Comparison of chain-growth polymerization in solution versus on surface using reactive coarse-grained simulations
BH Deng and EF Palermo and YF Shi, POLYMER, 129, 105-116 (2017).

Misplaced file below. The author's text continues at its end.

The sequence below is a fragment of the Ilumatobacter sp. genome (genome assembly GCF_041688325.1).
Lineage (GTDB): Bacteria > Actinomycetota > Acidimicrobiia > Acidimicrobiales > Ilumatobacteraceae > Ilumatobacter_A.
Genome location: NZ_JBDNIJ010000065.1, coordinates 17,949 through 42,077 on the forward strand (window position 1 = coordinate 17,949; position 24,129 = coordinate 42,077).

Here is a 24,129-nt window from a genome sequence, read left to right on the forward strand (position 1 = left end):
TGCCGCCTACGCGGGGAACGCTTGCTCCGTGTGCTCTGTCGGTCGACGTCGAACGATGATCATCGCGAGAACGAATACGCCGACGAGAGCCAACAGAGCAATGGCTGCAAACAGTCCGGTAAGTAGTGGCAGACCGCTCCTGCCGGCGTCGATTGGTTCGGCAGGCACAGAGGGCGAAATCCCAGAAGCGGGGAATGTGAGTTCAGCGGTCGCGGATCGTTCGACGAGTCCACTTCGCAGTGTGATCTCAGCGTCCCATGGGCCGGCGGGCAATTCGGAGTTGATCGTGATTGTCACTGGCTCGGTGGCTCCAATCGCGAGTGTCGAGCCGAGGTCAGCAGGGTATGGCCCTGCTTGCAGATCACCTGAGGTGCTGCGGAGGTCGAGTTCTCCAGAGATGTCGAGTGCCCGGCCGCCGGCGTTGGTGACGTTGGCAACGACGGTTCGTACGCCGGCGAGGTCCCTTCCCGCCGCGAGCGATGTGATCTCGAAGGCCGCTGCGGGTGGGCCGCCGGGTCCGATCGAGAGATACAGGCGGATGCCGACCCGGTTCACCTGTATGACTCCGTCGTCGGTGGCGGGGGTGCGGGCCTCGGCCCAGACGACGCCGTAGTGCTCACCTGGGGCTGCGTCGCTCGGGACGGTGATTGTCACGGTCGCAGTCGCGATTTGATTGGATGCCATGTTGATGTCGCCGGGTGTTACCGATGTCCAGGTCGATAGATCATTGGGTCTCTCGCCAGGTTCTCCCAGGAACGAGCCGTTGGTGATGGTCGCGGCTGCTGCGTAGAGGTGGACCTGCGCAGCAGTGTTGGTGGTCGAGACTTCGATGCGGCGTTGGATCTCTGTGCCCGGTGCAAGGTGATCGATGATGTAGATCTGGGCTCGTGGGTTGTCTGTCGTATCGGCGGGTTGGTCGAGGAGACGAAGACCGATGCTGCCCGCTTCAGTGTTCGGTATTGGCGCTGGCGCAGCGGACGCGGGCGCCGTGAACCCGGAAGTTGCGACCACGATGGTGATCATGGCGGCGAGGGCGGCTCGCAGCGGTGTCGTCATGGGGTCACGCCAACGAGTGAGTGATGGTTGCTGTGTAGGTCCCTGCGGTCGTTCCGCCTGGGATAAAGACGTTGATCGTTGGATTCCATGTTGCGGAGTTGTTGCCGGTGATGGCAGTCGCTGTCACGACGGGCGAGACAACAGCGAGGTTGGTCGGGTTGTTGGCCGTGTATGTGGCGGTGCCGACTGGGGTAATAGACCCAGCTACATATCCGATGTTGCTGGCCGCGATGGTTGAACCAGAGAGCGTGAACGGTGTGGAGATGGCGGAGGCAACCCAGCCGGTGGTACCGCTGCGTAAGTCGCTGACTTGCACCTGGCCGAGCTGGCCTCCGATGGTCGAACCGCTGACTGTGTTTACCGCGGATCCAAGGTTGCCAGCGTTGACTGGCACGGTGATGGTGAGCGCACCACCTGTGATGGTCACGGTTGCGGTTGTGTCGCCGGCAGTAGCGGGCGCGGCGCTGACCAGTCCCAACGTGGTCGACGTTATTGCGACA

We developed a reactive coarse-grained model for chain-growth polymerization to study the chain length distribution of polymers grafted from a surface as compared to those grown in solution. The surface-initiated polymer chains exhibit a markedly broader distribution of chain lengths (larger dispersity) and slower chain growth kinetics as compared to the solution phase process. Two key factors that cause deviation from ideal grafting are identified: (1) the formation of chain "loops" with both termini attached to the substrate via recombination and (2) the "starvation" effect, in which the live chain ends of short polymers are sterically shielded from monomers by the presence of longer neighboring chains. Both effects are markedly amplified with increasing initiator surface density, thus limiting the density of high molecular weight chains grafted from the surface. Whereas the "loop" effect is absent in systems that are very strictly "living" (no termination), the starvation effect is likely operative in most real systems. Taken together, these results suggest a theoretical limit on the density of polymer brushes that can form on surfaces by a "grafting- from" technique, based on the kinetics of the chain- growth polymerization process. (C) 2017 Elsevier Ltd. All rights reserved.
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